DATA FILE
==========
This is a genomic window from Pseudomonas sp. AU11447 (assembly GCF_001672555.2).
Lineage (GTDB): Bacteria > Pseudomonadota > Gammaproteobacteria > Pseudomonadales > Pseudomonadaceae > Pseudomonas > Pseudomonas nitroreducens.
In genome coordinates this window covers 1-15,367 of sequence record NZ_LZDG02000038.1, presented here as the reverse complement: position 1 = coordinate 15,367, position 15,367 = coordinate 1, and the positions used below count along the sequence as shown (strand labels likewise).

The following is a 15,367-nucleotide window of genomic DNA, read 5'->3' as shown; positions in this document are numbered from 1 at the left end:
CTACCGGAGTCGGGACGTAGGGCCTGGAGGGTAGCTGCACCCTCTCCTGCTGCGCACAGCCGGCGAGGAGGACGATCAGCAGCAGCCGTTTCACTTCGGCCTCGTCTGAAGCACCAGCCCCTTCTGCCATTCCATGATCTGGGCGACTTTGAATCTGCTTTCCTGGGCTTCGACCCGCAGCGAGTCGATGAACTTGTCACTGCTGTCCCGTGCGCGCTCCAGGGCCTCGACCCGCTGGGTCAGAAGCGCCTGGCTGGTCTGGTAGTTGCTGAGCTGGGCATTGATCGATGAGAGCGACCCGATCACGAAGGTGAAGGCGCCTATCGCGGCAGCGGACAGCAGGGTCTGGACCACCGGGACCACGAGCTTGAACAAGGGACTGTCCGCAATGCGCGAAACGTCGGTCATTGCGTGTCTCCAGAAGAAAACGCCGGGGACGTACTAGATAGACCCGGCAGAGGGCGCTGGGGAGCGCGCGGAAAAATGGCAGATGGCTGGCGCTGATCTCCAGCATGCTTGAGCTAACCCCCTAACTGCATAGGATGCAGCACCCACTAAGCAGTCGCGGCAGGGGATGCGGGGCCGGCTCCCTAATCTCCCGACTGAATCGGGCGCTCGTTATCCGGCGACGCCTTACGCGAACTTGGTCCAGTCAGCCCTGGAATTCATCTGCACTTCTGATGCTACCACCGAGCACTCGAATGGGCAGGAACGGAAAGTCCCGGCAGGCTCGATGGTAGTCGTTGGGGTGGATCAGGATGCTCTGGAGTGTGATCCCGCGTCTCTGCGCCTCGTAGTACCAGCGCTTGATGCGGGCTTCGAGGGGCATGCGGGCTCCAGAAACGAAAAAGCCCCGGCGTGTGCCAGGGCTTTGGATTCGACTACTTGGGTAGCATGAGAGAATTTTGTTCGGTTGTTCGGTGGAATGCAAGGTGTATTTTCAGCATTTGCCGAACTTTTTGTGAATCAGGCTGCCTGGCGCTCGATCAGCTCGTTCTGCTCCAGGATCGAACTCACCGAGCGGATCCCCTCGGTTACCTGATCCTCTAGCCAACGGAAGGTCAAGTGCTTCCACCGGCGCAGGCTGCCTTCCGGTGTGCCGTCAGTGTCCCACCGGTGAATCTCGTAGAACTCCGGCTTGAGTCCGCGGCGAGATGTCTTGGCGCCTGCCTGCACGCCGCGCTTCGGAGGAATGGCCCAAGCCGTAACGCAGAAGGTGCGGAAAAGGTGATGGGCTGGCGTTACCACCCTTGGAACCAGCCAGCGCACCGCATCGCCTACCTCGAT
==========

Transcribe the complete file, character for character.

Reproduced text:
This is a genomic window from Pseudomonas sp. AU11447 (assembly GCF_001672555.2).
Lineage (GTDB): Bacteria > Pseudomonadota > Gammaproteobacteria > Pseudomonadales > Pseudomonadaceae > Pseudomonas > Pseudomonas nitroreducens.
In genome coordinates this window covers 1-15,367 of sequence record NZ_LZDG02000038.1, presented here as the reverse complement: position 1 = coordinate 15,367, position 15,367 = coordinate 1, and the positions used below count along the sequence as shown (strand labels likewise).

The following is a 15,367-nucleotide window of genomic DNA, read 5'->3' as shown; positions in this document are numbered from 1 at the left end:
CTACCGGAGTCGGGACGTAGGGCCTGGAGGGTAGCTGCACCCTCTCCTGCTGCGCACAGCCGGCGAGGAGGACGATCAGCAGCAGCCGTTTCACTTCGGCCTCGTCTGAAGCACCAGCCCCTTCTGCCATTCCATGATCTGGGCGACTTTGAATCTGCTTTCCTGGGCTTCGACCCGCAGCGAGTCGATGAACTTGTCACTGCTGTCCCGTGCGCGCTCCAGGGCCTCGACCCGCTGGGTCAGAAGCGCCTGGCTGGTCTGGTAGTTGCTGAGCTGGGCATTGATCGATGAGAGCGACCCGATCACGAAGGTGAAGGCGCCTATCGCGGCAGCGGACAGCAGGGTCTGGACCACCGGGACCACGAGCTTGAACAAGGGACTGTCCGCAATGCGCGAAACGTCGGTCATTGCGTGTCTCCAGAAGAAAACGCCGGGGACGTACTAGATAGACCCGGCAGAGGGCGCTGGGGAGCGCGCGGAAAAATGGCAGATGGCTGGCGCTGATCTCCAGCATGCTTGAGCTAACCCCCTAACTGCATAGGATGCAGCACCCACTAAGCAGTCGCGGCAGGGGATGCGGGGCCGGCTCCCTAATCTCCCGACTGAATCGGGCGCTCGTTATCCGGCGACGCCTTACGCGAACTTGGTCCAGTCAGCCCTGGAATTCATCTGCACTTCTGATGCTACCACCGAGCACTCGAATGGGCAGGAACGGAAAGTCCCGGCAGGCTCGATGGTAGTCGTTGGGGTGGATCAGGATGCTCTGGAGTGTGATCCCGCGTCTCTGCGCCTCGTAGTACCAGCGCTTGATGCGGGCTTCGAGGGGCATGCGGGCTCCAGAAACGAAAAAGCCCCGGCGTGTGCCAGGGCTTTGGATTCGACTACTTGGGTAGCATGAGAGAATTTTGTTCGGTTGTTCGGTGGAATGCAAGGTGTATTTTCAGCATTTGCCGAACTTTTTGTGAATCAGGCTGCCTGGCGCTCGATCAGCTCGTTCTGCTCCAGGATCGAACTCACCGAGCGGATCCCCTCGGTTACCTGATCCTCTAGCCAACGGAAGGTCAAGTGCTTCCACCGGCGCAGGCTGCCTTCCGGTGTGCCGTCAGTGTCCCACCGGTGAATCTCGTAGAACTCCGGCTTGAGTCCGCGGCGAGATGTCTTGGCGCCTGCCTGCACGCCGCGCTTCGGAGGAATGGCCCAAGCCGTAACGCAGAAGGTGCGGAAAAGGTGATGGGCTGGCGTTACCACCCTTGGAACCAGCCAGCGCACCGCATCGCCTACCTCGAT